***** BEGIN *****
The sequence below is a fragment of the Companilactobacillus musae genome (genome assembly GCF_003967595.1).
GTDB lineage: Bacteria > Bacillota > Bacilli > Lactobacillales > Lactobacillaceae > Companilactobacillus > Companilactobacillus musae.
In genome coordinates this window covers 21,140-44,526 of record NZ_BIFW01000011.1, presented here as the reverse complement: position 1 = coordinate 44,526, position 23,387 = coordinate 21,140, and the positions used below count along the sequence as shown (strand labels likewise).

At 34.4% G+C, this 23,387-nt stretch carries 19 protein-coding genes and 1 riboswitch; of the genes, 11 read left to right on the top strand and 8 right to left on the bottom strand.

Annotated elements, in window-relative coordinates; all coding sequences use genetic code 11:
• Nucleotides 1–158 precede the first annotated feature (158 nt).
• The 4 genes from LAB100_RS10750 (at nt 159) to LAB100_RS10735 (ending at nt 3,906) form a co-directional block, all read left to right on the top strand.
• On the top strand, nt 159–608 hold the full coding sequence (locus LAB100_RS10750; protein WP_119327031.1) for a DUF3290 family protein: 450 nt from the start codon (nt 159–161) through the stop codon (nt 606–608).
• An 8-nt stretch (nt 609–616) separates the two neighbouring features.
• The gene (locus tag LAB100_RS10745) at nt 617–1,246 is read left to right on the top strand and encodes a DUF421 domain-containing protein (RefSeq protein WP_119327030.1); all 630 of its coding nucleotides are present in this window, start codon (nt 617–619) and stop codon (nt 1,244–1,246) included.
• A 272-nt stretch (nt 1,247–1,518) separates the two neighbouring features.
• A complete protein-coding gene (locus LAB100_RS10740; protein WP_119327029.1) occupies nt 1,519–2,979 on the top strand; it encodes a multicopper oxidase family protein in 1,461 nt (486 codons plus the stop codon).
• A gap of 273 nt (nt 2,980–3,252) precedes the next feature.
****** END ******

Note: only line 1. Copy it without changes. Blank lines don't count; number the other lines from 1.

The sequence below is a fragment of the Companilactobacillus musae genome (genome assembly GCF_003967595.1).